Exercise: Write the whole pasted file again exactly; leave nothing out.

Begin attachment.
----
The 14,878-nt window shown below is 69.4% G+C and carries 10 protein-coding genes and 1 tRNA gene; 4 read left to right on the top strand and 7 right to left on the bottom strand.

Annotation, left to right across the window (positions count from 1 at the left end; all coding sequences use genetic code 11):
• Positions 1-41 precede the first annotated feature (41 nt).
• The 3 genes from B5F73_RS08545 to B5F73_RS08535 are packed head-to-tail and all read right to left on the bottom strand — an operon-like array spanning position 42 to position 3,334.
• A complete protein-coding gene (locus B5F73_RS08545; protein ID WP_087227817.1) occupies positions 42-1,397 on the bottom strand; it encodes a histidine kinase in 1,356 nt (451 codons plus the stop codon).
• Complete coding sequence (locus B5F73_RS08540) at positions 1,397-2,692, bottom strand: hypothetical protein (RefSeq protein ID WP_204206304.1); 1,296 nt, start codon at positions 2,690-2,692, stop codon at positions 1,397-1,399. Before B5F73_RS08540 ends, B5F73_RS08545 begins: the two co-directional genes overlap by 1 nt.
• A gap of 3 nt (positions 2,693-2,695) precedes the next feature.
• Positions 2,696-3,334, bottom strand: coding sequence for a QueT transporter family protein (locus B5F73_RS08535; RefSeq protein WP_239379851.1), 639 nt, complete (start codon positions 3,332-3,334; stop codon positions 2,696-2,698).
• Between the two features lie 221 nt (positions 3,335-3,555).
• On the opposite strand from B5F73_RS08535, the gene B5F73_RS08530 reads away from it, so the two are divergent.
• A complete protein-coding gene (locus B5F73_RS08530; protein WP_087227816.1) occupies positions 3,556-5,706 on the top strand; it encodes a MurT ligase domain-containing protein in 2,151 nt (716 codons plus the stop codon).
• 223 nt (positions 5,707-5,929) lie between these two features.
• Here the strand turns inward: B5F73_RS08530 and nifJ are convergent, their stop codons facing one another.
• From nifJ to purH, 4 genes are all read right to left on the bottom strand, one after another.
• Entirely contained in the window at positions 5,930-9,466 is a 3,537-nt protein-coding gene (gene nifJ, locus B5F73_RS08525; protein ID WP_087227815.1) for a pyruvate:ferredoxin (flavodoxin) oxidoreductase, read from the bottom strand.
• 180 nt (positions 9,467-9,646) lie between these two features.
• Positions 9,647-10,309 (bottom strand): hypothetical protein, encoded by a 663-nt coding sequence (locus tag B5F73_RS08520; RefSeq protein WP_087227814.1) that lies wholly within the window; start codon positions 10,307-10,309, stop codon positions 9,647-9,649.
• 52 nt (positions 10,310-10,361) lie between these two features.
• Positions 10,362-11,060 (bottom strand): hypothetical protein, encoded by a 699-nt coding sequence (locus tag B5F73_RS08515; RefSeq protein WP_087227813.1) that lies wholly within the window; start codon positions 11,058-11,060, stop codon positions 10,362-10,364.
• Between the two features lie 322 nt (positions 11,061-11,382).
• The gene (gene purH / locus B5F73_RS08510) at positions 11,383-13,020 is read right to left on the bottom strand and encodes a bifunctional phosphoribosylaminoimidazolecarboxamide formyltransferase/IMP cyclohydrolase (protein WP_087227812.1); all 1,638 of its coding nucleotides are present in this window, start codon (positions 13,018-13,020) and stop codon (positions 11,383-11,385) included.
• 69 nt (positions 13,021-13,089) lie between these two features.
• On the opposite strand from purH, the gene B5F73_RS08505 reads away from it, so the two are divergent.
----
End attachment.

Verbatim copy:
The 14,878-nt window shown below is 69.4% G+C and carries 10 protein-coding genes and 1 tRNA gene; 4 read left to right on the top strand and 7 right to left on the bottom strand.

Annotation, left to right across the window (positions count from 1 at the left end; all coding sequences use genetic code 11):
• Positions 1-41 precede the first annotated feature (41 nt).
• The 3 genes from B5F73_RS08545 to B5F73_RS08535 are packed head-to-tail and all read right to left on the bottom strand — an operon-like array spanning position 42 to position 3,334.
• A complete protein-coding gene (locus B5F73_RS08545; protein ID WP_087227817.1) occupies positions 42-1,397 on the bottom strand; it encodes a histidine kinase in 1,356 nt (451 codons plus the stop codon).
• Complete coding sequence (locus B5F73_RS08540) at positions 1,397-2,692, bottom strand: hypothetical protein (RefSeq protein ID WP_204206304.1); 1,296 nt, start codon at positions 2,690-2,692, stop codon at positions 1,397-1,399. Before B5F73_RS08540 ends, B5F73_RS08545 begins: the two co-directional genes overlap by 1 nt.
• A gap of 3 nt (positions 2,693-2,695) precedes the next feature.
• Positions 2,696-3,334, bottom strand: coding sequence for a QueT transporter family protein (locus B5F73_RS08535; RefSeq protein WP_239379851.1), 639 nt, complete (start codon positions 3,332-3,334; stop codon positions 2,696-2,698).
• Between the two features lie 221 nt (positions 3,335-3,555).
• On the opposite strand from B5F73_RS08535, the gene B5F73_RS08530 reads away from it, so the two are divergent.
• A complete protein-coding gene (locus B5F73_RS08530; protein WP_087227816.1) occupies positions 3,556-5,706 on the top strand; it encodes a MurT ligase domain-containing protein in 2,151 nt (716 codons plus the stop codon).
• 223 nt (positions 5,707-5,929) lie between these two features.
• Here the strand turns inward: B5F73_RS08530 and nifJ are convergent, their stop codons facing one another.
• From nifJ to purH, 4 genes are all read right to left on the bottom strand, one after another.
• Entirely contained in the window at positions 5,930-9,466 is a 3,537-nt protein-coding gene (gene nifJ, locus B5F73_RS08525; protein ID WP_087227815.1) for a pyruvate:ferredoxin (flavodoxin) oxidoreductase, read from the bottom strand.
• 180 nt (positions 9,467-9,646) lie between these two features.
• Positions 9,647-10,309 (bottom strand): hypothetical protein, encoded by a 663-nt coding sequence (locus tag B5F73_RS08520; RefSeq protein WP_087227814.1) that lies wholly within the window; start codon positions 10,307-10,309, stop codon positions 9,647-9,649.
• 52 nt (positions 10,310-10,361) lie between these two features.
• Positions 10,362-11,060 (bottom strand): hypothetical protein, encoded by a 699-nt coding sequence (locus tag B5F73_RS08515; RefSeq protein WP_087227813.1) that lies wholly within the window; start codon positions 11,058-11,060, stop codon positions 10,362-10,364.
• Between the two features lie 322 nt (positions 11,061-11,382).
• The gene (gene purH / locus B5F73_RS08510) at positions 11,383-13,020 is read right to left on the bottom strand and encodes a bifunctional phosphoribosylaminoimidazolecarboxamide formyltransferase/IMP cyclohydrolase (protein WP_087227812.1); all 1,638 of its coding nucleotides are present in this window, start codon (positions 13,018-13,020) and stop codon (positions 11,383-11,385) included.
• 69 nt (positions 13,021-13,089) lie between these two features.
• On the opposite strand from purH, the gene B5F73_RS08505 reads away from it, so the two are divergent.